In an Agile organization, the middle managers will need to collaborate more. Their collaboration includes helping the teams hire, creating communities of practice, providing feedback and meta-feedback, coaching and meta-coaching, helping the teams manage the team health, and most importantly, removing team impediments.
Teams can remove their local impediments. However, managers often control or manage the environment in which the teams work. Here’s an example. Back when I was a manager, I had to provide a written review to each person once a year. Since I met with every person each week or two, it was easy for me to do this. When I met with people less often, I discovered that they took initiative to solve problems that I didn’t know existed. (I was thrilled.)
I had to have HR “approve” these reviews before I could discuss them with the team member. One not-so-experienced HR person read one of my reviews and returned it to me. “This person did not accomplish their goals. You can’t give them that high a ranking.”
I explained that the person had finished more valuable work. Also, HR didn’t have a way to update goals in the middle of a year. “Do you really want me to rank this person lower because they did more valuable work than we had planned for?”
That’s the kind of obstacle managers need to remove. Ranking people is an obstacle, as well as having yearly goals. If we want to be able to change, the goals can’t be about projects.
We don’t need to remove HR, although their jobs must change. No, I mean the HR systems are an impediment. This is not a one-conversation-and-done impediment. HR has systems for a reason. How can the managers help HR to become more Agile? That’s a big job that requires a management team that can collaborate to help HR understand. That’s just one example. Coaches can help the managers have the conversations.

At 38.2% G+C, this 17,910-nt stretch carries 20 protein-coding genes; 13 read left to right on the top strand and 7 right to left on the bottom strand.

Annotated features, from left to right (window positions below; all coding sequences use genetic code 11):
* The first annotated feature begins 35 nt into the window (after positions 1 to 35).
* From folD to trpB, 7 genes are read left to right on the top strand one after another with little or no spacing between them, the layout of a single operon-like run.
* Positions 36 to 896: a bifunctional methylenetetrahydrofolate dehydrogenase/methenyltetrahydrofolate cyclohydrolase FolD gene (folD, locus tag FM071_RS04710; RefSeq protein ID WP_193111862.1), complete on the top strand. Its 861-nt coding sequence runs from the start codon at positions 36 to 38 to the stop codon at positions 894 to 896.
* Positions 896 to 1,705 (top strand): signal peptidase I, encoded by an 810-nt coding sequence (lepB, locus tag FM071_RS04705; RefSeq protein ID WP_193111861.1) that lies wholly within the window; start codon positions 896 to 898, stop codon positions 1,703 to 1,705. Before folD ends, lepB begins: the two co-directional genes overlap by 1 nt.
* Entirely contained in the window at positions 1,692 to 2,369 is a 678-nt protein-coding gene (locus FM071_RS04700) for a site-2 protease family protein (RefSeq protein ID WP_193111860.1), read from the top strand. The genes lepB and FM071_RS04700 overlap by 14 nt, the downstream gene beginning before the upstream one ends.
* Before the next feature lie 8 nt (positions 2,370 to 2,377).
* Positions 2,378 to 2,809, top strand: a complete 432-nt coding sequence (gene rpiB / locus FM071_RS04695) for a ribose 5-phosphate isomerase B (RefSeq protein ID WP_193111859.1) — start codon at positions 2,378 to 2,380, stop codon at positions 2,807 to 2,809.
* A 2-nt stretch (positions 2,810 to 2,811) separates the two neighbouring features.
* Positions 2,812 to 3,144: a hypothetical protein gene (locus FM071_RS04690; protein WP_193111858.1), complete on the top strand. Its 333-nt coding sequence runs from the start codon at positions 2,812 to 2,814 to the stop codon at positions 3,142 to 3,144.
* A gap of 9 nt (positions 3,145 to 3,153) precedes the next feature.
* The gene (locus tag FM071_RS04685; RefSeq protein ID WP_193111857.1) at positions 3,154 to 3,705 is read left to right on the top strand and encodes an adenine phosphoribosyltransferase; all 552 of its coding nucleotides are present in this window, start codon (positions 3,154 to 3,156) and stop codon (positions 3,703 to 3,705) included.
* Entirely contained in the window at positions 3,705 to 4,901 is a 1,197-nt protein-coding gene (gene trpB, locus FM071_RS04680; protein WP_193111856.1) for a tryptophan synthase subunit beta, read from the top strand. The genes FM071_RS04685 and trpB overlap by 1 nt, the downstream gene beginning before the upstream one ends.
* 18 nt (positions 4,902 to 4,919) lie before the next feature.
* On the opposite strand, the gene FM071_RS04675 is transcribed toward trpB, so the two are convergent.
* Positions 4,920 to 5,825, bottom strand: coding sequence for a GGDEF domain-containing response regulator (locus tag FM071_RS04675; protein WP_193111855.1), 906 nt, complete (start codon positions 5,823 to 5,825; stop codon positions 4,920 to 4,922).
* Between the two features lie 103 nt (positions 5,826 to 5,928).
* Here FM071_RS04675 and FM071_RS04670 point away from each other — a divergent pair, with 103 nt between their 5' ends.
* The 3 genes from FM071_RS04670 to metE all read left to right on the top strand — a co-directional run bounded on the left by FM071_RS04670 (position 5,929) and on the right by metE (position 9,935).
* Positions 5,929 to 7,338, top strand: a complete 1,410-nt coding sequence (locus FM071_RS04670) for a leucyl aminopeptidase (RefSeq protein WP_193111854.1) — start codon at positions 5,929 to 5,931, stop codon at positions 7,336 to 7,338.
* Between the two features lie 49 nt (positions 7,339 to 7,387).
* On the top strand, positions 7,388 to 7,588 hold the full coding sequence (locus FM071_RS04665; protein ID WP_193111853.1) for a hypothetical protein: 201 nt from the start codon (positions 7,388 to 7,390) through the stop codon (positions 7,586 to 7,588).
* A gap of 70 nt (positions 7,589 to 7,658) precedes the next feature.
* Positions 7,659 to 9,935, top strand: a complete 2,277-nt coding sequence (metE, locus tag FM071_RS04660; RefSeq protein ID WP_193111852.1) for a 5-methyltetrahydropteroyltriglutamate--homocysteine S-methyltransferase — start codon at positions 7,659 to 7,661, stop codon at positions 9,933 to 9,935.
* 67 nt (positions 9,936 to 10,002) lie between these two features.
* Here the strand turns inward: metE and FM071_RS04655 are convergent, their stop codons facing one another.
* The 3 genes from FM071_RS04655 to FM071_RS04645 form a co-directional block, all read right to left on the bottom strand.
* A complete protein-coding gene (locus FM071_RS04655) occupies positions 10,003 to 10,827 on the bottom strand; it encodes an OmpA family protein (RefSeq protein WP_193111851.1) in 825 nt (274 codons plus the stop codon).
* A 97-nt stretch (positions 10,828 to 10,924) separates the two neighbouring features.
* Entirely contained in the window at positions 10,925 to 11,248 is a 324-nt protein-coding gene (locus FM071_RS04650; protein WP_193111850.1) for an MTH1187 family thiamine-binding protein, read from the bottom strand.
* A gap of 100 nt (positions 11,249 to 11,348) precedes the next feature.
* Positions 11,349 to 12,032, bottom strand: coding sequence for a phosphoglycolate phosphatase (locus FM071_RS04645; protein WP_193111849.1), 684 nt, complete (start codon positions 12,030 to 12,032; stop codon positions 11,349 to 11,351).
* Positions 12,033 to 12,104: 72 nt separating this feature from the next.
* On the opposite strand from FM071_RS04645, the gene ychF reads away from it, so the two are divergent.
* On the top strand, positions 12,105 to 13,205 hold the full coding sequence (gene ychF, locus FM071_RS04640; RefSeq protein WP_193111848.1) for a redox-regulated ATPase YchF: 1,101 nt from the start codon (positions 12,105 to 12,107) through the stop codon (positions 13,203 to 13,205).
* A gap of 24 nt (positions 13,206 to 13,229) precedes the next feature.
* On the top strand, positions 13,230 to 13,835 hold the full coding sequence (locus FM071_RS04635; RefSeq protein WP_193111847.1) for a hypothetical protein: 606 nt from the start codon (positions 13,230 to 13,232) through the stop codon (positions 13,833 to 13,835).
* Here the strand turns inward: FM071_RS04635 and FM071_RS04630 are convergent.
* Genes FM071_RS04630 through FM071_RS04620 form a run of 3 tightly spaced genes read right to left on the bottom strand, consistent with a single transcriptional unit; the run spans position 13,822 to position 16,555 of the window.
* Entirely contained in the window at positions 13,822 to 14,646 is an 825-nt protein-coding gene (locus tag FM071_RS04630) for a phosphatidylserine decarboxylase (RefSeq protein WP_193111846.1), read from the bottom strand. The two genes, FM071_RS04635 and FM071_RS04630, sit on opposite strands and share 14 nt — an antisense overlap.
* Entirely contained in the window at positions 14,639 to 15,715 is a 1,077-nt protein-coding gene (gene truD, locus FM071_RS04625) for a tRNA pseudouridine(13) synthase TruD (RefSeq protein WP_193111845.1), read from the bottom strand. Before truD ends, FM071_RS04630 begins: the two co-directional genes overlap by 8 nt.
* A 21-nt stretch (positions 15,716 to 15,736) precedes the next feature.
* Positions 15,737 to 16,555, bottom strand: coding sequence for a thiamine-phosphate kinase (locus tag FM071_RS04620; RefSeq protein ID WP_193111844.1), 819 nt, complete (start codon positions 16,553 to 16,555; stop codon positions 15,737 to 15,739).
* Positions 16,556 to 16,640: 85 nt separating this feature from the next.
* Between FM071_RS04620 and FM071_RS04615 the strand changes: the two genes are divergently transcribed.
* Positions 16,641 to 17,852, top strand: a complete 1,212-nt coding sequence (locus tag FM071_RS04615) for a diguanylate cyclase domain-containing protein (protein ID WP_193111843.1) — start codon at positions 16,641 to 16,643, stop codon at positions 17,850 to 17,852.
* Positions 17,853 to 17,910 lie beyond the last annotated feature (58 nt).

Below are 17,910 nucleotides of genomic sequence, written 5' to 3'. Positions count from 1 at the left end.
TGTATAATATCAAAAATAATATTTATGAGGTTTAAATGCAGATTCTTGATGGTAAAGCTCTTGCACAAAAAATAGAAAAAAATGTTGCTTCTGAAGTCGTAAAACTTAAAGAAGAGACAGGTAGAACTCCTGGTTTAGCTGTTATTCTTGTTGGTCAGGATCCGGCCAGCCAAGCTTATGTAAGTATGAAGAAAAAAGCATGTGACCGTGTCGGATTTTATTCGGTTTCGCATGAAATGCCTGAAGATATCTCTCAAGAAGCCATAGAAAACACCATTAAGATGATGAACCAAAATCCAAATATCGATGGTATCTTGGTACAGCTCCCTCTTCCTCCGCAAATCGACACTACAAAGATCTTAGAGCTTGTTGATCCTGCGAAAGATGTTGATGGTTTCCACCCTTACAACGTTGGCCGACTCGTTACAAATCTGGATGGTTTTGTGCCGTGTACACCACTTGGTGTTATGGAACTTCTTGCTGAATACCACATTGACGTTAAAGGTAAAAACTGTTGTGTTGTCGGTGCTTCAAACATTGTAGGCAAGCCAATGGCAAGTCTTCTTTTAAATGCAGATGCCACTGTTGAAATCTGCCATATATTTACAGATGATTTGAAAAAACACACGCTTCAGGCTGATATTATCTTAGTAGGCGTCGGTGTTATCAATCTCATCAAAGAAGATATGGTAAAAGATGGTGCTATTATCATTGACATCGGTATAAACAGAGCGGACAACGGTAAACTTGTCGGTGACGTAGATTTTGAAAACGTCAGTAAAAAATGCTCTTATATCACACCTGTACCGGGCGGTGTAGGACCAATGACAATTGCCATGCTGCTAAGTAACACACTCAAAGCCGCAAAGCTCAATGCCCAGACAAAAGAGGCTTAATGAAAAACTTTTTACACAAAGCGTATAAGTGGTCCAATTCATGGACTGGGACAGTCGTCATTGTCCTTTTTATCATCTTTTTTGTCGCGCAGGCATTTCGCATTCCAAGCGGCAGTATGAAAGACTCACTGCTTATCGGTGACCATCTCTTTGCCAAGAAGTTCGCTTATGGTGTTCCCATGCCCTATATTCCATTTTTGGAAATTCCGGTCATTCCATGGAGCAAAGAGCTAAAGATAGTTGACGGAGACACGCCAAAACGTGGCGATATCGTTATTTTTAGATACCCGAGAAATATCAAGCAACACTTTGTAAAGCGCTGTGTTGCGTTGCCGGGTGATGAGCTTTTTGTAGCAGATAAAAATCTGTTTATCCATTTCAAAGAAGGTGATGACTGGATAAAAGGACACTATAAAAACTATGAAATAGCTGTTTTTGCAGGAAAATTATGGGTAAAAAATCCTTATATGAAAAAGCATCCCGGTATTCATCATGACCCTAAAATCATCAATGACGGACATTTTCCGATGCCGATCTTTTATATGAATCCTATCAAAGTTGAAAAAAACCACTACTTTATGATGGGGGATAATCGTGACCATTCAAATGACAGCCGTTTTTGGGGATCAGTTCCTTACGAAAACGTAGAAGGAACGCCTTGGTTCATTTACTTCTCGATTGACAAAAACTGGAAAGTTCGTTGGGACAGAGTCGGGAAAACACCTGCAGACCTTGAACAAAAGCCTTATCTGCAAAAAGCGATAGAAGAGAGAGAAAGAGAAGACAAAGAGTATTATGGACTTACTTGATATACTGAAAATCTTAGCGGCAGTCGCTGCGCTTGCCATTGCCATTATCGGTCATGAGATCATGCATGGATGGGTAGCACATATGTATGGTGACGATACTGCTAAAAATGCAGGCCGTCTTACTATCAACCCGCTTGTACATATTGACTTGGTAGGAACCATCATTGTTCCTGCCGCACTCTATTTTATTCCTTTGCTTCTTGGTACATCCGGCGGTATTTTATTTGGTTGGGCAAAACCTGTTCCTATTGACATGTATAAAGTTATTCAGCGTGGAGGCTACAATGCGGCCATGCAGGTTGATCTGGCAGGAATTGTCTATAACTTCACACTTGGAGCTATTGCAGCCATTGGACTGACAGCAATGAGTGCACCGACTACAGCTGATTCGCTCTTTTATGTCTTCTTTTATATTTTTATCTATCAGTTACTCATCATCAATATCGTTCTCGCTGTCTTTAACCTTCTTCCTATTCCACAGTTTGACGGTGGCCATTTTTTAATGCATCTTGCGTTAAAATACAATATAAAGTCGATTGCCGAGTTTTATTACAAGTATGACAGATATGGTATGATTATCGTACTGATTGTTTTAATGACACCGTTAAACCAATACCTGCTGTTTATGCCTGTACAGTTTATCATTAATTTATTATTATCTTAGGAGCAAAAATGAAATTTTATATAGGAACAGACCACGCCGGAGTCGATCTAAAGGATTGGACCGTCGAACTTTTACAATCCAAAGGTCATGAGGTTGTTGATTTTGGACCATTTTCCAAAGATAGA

As for senior management, they need to spend time developing and updating the strategy. Yes, I’m fond of continuous strategy update, as well as continuous planning and continuous project portfolio management.
I coach senior managers on this all the time.
Let me circle back around to the question in Part 1: Do we have evidence we need coaches? No.
On the other hand, here are some questions that you might ask yourself to see if you need coaches for management:
- Do the managers see the need for flow efficiency instead of resource efficiency?
- Do the managers understand and know how to manage the project portfolio? Can they collaborate to create a project portfolio that delivers value?
- Do the managers have an understanding of how to do strategic direction and how often they might need to update direction?
- Do the managers understand how to move to more Agile HR?
- Do the managers understand how to move to incremental funding?
If the answers are all yes, you probably don’t need management coaching for your Agile transformation. If the answers are no, consider coaching.
When I want to change the way I work and the kind of work I do, I take classes and often use some form of coaching. I’m not talking about full-time in person coaching. Often, that’s not necessary. However, guided learning? Helping to see more options? Yes, that kind of helping works. That might be part of coaching.
Published at DZone with permission of Johanna Rothman , DZone MVB. See the original article here.